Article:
Always be aware of your surroundings, below, above and around you. “Assess the work area for potential hazards,” says Davison. “Things of concern could be obstructions such as overhead electrical lines, machinery in close proximity, basically anything that can interfere with the safe and free movement of the crane.”
Clear the work area of any trip, fall or electrocution hazards. “Isolating the work area with safety cones or barricades is also recommended,” says Davison.
And don’t take shortcuts. “The most common safety violations we’ve experienced are not deploying outriggers, disabling the anti-two-block device, tampering with the overload control mechanism and not replacing a damaged crane wire rope [cable],” says Eggers.
“Operators sometimes believe that disabling a safety device will make them more productive and allow them to get their work done faster,” Davison comments. “This is wrong thinking on their part. Safety devices by manufacturers are there for the operators’ safety.”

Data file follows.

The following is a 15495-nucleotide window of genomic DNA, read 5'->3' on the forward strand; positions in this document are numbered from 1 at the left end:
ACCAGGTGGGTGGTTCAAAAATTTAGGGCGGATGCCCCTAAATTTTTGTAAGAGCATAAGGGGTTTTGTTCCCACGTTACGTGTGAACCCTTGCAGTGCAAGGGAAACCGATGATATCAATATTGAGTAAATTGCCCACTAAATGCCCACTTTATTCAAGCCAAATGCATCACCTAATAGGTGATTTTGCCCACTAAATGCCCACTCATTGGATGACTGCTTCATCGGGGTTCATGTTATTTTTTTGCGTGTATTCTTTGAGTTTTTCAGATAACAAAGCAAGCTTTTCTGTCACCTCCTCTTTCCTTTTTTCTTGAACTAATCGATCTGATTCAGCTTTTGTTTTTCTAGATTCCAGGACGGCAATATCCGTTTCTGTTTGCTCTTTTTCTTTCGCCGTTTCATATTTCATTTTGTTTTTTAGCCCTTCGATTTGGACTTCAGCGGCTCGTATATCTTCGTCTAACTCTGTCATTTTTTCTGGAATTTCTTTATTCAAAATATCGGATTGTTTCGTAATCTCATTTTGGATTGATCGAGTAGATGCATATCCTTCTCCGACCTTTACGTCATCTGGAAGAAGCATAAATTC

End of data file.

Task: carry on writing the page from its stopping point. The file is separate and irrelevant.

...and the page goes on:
Stellar has taken steps to deter tampering. The company’s Crane Dynamics Technology (CDT) operating system features a ‘safe mode’. “The CDT system continuously monitors safety devices to ensure they are operating correctly,” says Davison. “If these devices are disabled or for some reason stop working properly, then our CDT cranes will enter ‘safe mode’ and display error codes. Safe mode will disable or limit some crane functions to ensure damage or injury is limited. Once the safety devices are repaired or replaced and begin functioning correctly, our CDT cranes will go back to ‘standard mode’.”